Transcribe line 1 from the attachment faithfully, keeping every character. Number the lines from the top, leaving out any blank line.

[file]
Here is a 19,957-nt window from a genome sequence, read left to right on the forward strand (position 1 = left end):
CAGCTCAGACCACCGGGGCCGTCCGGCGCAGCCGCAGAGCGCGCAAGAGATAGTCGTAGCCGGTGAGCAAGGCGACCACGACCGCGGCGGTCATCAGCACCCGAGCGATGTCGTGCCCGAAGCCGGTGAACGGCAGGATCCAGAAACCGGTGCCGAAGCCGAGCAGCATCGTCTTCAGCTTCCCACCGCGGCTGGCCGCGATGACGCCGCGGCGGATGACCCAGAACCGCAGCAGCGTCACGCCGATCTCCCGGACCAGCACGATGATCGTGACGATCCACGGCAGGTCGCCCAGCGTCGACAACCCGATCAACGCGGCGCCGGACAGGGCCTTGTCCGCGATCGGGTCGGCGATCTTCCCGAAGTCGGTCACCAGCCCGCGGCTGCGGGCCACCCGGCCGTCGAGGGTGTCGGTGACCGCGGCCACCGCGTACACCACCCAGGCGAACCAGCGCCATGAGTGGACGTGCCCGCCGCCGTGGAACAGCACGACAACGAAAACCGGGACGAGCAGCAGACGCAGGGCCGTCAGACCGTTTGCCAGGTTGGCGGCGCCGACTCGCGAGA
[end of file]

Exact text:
Here is a 19,957-nt window from a genome sequence, read left to right on the forward strand (position 1 = left end):